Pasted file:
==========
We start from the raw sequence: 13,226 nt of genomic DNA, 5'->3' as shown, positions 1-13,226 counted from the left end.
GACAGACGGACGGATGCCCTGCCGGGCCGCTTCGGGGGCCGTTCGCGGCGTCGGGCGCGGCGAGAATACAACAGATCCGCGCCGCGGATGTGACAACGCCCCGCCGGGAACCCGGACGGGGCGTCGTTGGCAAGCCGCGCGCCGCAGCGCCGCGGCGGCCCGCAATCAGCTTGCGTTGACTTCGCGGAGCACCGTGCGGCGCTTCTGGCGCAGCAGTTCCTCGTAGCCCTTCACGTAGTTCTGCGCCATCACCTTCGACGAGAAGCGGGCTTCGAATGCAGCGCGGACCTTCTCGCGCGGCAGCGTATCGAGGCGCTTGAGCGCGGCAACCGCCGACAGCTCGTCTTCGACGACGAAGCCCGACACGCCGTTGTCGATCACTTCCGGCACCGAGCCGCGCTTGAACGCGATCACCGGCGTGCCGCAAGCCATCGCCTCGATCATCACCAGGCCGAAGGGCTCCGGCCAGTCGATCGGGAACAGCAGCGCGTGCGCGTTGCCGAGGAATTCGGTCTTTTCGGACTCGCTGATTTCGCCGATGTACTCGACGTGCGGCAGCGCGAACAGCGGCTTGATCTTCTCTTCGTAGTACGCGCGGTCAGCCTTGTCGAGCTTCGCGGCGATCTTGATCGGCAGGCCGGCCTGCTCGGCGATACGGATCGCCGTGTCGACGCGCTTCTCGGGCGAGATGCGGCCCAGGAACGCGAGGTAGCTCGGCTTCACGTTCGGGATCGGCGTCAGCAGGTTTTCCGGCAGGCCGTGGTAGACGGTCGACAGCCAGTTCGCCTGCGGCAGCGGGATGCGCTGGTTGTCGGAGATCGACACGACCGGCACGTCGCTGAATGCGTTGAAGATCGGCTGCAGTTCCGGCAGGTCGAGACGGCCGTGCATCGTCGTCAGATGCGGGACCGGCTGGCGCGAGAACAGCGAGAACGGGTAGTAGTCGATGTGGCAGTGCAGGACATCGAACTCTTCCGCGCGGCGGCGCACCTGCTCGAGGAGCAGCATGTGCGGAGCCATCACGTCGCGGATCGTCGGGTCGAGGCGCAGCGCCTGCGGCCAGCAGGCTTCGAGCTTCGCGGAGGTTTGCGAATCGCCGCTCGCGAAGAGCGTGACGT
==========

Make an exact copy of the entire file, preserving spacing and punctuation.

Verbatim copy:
We start from the raw sequence: 13,226 nt of genomic DNA, 5'->3' as shown, positions 1-13,226 counted from the left end.
GACAGACGGACGGATGCCCTGCCGGGCCGCTTCGGGGGCCGTTCGCGGCGTCGGGCGCGGCGAGAATACAACAGATCCGCGCCGCGGATGTGACAACGCCCCGCCGGGAACCCGGACGGGGCGTCGTTGGCAAGCCGCGCGCCGCAGCGCCGCGGCGGCCCGCAATCAGCTTGCGTTGACTTCGCGGAGCACCGTGCGGCGCTTCTGGCGCAGCAGTTCCTCGTAGCCCTTCACGTAGTTCTGCGCCATCACCTTCGACGAGAAGCGGGCTTCGAATGCAGCGCGGACCTTCTCGCGCGGCAGCGTATCGAGGCGCTTGAGCGCGGCAACCGCCGACAGCTCGTCTTCGACGACGAAGCCCGACACGCCGTTGTCGATCACTTCCGGCACCGAGCCGCGCTTGAACGCGATCACCGGCGTGCCGCAAGCCATCGCCTCGATCATCACCAGGCCGAAGGGCTCCGGCCAGTCGATCGGGAACAGCAGCGCGTGCGCGTTGCCGAGGAATTCGGTCTTTTCGGACTCGCTGATTTCGCCGATGTACTCGACGTGCGGCAGCGCGAACAGCGGCTTGATCTTCTCTTCGTAGTACGCGCGGTCAGCCTTGTCGAGCTTCGCGGCGATCTTGATCGGCAGGCCGGCCTGCTCGGCGATACGGATCGCCGTGTCGACGCGCTTCTCGGGCGAGATGCGGCCCAGGAACGCGAGGTAGCTCGGCTTCACGTTCGGGATCGGCGTCAGCAGGTTTTCCGGCAGGCCGTGGTAGACGGTCGACAGCCAGTTCGCCTGCGGCAGCGGGATGCGCTGGTTGTCGGAGATCGACACGACCGGCACGTCGCTGAATGCGTTGAAGATCGGCTGCAGTTCCGGCAGGTCGAGACGGCCGTGCATCGTCGTCAGATGCGGGACCGGCTGGCGCGAGAACAGCGAGAACGGGTAGTAGTCGATGTGGCAGTGCAGGACATCGAACTCTTCCGCGCGGCGGCGCACCTGCTCGAGGAGCAGCATGTGCGGAGCCATCACGTCGCGGATCGTCGGGTCGAGGCGCAGCGCCTGCGGCCAGCAGGCTTCGAGCTTCGCGGAGGTTTGCGAATCGCCGCTCGCGAAGAGCGTGACGT